Many Kingdoms Within Nigeria's Democracy

O. A. Asemota

Sep 24, 2017

There were sophisticated political systems in the space now called Nigeria prior to the coming of the white men. For example, the kingdoms of Benin, Ife, Oyo, Warri and the nothern caliphates of Sokoto and Kanem-Bornu had created impressive sophisticated systems before the white men came. In fact, a 17th century Dutch engraving from Olfert Dapper's Nauwkeurige Beschrijvinge der Afrikaansche Gewesten, published in Amsterdam in 1668 (more than a century before America declared its independence from Britain) described the Oba of Benin's Palace thus:

"The king's palace or court is a square, and is as large as the town of Haarlem and entirely surrounded by a special wall, like that which encircles the town. It is divided into many magnificent palaces, houses, and apartments of the courtiers, and comprises beautiful and long square galleries, about as large as the Exchange at Amsterdam, but one larger than another, resting on wooden pillars, from top to bottom covered with cast copper, on which are engraved the pictures of their war exploits and battles, and are kept very clean. Most palaces and houses of the king are covered with palm leaves instead of square pieces of wood, and every roof is decorated with a small turret ending in a point, on which birds are standing, birds cast in copper with outspread wings, cleverly made after living models."

Not too long after the white men from Britain first encountered these great accomplishments in spaces they had thought were uncivilized, they dismantled the political systems they met in this spaces and replaced them with a system of their own making with a lord Lugard and a lady Lugard christening the space. The history of how this replacement came to be is commonly available. Suffix it to note here, the following:

(1) The Portuguese and Dutch came before the British but they did not dismantle the systems they met in the space now call Nigeria.
(2) The evil behaviour of human sacrifices (given as one of the primary reasons for the punitive expedition) carried out in ancient Benin was dwarfed by the many head-choppings that occured in the ancient Tower of Death in London and the religious wars of ancient England. All ancient political spaces were imperfect in many ways.
(3) The leaders of ancient Benin made a fundamental developmental error: they never progressed in weaponery. They saw the guns the white men brought and even used some in their local warfare but were never curious enough to know how the white men made them. In other words, they did not extend their artistic genius to computational genius of the highest kind. Paraphrasing mathematician Peter O. Sagay: all spaces are computing spaces and those who lag are subject to subjugation by superior computing spaces.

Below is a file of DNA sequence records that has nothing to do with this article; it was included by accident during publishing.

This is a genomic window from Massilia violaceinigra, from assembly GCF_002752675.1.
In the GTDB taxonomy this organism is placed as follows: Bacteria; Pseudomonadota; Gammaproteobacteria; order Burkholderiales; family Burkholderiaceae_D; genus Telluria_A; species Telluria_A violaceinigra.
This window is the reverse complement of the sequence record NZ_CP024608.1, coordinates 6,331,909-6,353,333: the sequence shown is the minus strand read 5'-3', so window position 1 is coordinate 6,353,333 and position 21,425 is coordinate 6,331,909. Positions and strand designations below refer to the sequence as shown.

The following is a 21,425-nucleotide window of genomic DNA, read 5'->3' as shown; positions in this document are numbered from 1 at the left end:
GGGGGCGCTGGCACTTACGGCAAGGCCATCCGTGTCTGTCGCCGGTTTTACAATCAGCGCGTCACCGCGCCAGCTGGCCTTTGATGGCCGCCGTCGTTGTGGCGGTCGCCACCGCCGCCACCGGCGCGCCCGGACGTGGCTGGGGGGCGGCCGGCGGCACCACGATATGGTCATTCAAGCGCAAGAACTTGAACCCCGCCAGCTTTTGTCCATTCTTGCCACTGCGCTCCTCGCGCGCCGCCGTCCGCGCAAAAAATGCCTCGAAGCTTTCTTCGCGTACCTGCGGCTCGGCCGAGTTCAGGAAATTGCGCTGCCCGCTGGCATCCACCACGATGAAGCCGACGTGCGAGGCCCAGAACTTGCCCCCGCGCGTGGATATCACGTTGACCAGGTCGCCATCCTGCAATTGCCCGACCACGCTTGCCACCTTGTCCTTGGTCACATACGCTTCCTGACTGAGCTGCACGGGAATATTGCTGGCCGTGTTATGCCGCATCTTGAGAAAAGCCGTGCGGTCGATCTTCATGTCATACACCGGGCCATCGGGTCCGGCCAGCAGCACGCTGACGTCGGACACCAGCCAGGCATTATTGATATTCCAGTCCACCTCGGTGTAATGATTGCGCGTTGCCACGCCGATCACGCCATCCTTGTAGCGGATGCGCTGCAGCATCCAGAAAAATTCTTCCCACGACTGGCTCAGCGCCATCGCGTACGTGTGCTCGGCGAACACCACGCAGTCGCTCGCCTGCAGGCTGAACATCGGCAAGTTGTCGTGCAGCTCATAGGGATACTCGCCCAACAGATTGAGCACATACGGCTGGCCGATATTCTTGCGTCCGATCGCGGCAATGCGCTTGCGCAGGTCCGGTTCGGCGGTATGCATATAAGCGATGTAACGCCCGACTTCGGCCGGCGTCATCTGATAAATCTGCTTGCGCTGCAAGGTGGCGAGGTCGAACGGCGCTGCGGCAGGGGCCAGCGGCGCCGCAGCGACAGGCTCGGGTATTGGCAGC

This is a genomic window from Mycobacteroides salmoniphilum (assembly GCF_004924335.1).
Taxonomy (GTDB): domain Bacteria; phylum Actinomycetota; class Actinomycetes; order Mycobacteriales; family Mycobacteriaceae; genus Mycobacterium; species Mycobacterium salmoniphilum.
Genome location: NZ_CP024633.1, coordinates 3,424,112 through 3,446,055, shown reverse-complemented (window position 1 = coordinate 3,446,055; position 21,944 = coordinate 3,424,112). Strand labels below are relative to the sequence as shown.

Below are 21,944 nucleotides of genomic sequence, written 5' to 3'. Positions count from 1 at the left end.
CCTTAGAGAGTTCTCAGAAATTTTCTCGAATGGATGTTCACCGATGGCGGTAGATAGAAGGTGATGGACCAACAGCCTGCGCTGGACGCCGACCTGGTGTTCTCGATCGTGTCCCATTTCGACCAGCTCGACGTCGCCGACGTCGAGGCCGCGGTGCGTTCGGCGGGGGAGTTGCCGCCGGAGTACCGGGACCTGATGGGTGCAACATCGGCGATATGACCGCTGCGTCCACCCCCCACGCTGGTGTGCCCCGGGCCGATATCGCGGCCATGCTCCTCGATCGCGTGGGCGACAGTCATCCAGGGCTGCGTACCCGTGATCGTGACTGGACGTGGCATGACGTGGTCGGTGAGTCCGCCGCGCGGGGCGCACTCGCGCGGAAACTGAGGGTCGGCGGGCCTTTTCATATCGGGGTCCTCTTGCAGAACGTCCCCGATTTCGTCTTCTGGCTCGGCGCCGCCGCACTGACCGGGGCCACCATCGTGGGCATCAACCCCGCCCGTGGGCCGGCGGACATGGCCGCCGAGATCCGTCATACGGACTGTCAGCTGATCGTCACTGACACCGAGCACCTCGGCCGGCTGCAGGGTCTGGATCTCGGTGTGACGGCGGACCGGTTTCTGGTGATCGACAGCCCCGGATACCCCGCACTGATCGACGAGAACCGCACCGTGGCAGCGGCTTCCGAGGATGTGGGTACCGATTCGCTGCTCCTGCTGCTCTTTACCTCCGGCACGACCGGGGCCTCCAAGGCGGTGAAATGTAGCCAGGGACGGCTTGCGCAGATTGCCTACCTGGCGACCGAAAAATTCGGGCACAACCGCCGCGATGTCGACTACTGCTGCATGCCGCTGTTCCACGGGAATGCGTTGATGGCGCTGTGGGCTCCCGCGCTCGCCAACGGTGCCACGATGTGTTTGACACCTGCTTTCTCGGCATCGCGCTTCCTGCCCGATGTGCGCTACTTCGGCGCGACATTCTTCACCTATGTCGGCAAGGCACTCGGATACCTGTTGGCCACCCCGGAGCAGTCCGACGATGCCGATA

The Nigeria the British built has been turning and twisting since the Lugards christened it. First, it was a parliamentary system copied from Britain, then a dictatorship by millitary juntas influenced by Britain and now a representative democracy copied from America. The Originality that came naturally to ancient African leaders has become elusive to modern African leaders: They copy and copy endlessly and are so quick to be influenced by leaders from other nations.

One does not have to be a genius inorder to figure out the fundamental implication of many kingdoms in Nigeria's democracy. A country with tremendous ancient accomplishments and unlimited potential has become one consistently in search of an identity. Consequently, the indigeneous people have returned to their respective kingdoms where they are comfortable and whose identity they know. More kingdoms have been created during Nigeria's democracy than at any other time in the history of the space now called Nigeria. In fact, twenty one kings were recently enthroned in Ibadan. There are now more kingdoms in Nigeria than there are local government areas. Only churches (another place of comfort for the people) are more than kingdoms.

The unity of Nigeria is negotiable. Those who oppose this stance are being selfish. The people must come together peacefully, to create an original African country. The Lugards and past millitary juntas can not christen an ancient space that predates their ancestors. Nigeria will continue to turn and twist until it has come to terms with its unique identity and the foolhardiness in planting a fully imported political system in an ancient space with a glorious past.

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